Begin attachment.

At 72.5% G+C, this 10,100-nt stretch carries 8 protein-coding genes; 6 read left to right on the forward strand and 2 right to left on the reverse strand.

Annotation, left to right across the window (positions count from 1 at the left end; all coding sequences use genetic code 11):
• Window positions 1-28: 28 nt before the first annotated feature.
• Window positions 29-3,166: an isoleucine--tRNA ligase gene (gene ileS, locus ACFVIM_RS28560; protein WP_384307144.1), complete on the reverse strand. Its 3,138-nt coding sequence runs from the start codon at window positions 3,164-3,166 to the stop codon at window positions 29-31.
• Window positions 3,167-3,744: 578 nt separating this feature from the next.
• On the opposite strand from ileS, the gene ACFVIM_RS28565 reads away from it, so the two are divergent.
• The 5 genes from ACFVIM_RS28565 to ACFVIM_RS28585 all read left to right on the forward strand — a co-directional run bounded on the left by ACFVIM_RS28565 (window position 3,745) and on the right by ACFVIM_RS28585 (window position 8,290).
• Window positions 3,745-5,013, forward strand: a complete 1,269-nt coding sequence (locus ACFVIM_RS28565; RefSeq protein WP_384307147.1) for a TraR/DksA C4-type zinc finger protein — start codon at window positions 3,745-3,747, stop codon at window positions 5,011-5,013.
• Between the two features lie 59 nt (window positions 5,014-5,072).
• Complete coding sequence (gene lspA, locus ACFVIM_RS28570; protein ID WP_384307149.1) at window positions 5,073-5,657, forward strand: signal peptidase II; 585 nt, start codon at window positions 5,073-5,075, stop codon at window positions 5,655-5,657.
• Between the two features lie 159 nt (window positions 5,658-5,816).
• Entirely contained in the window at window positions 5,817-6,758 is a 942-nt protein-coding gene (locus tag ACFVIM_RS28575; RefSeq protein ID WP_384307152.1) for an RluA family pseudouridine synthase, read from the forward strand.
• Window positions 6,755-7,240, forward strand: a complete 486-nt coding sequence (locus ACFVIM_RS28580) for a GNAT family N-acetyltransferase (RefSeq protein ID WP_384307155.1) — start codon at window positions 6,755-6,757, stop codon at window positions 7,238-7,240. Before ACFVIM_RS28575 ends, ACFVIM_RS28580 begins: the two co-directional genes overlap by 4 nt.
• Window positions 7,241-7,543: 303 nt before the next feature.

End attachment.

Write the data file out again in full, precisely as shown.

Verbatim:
At 72.5% G+C, this 10,100-nt stretch carries 8 protein-coding genes; 6 read left to right on the forward strand and 2 right to left on the reverse strand.

Annotation, left to right across the window (positions count from 1 at the left end; all coding sequences use genetic code 11):
• Window positions 1-28: 28 nt before the first annotated feature.
• Window positions 29-3,166: an isoleucine--tRNA ligase gene (gene ileS, locus ACFVIM_RS28560; protein WP_384307144.1), complete on the reverse strand. Its 3,138-nt coding sequence runs from the start codon at window positions 3,164-3,166 to the stop codon at window positions 29-31.
• Window positions 3,167-3,744: 578 nt separating this feature from the next.
• On the opposite strand from ileS, the gene ACFVIM_RS28565 reads away from it, so the two are divergent.
• The 5 genes from ACFVIM_RS28565 to ACFVIM_RS28585 all read left to right on the forward strand — a co-directional run bounded on the left by ACFVIM_RS28565 (window position 3,745) and on the right by ACFVIM_RS28585 (window position 8,290).
• Window positions 3,745-5,013, forward strand: a complete 1,269-nt coding sequence (locus ACFVIM_RS28565; RefSeq protein WP_384307147.1) for a TraR/DksA C4-type zinc finger protein — start codon at window positions 3,745-3,747, stop codon at window positions 5,011-5,013.
• Between the two features lie 59 nt (window positions 5,014-5,072).
• Complete coding sequence (gene lspA, locus ACFVIM_RS28570; protein ID WP_384307149.1) at window positions 5,073-5,657, forward strand: signal peptidase II; 585 nt, start codon at window positions 5,073-5,075, stop codon at window positions 5,655-5,657.
• Between the two features lie 159 nt (window positions 5,658-5,816).
• Entirely contained in the window at window positions 5,817-6,758 is a 942-nt protein-coding gene (locus tag ACFVIM_RS28575; RefSeq protein ID WP_384307152.1) for an RluA family pseudouridine synthase, read from the forward strand.
• Window positions 6,755-7,240, forward strand: a complete 486-nt coding sequence (locus ACFVIM_RS28580) for a GNAT family N-acetyltransferase (RefSeq protein ID WP_384307155.1) — start codon at window positions 6,755-6,757, stop codon at window positions 7,238-7,240. Before ACFVIM_RS28575 ends, ACFVIM_RS28580 begins: the two co-directional genes overlap by 4 nt.
• Window positions 7,241-7,543: 303 nt before the next feature.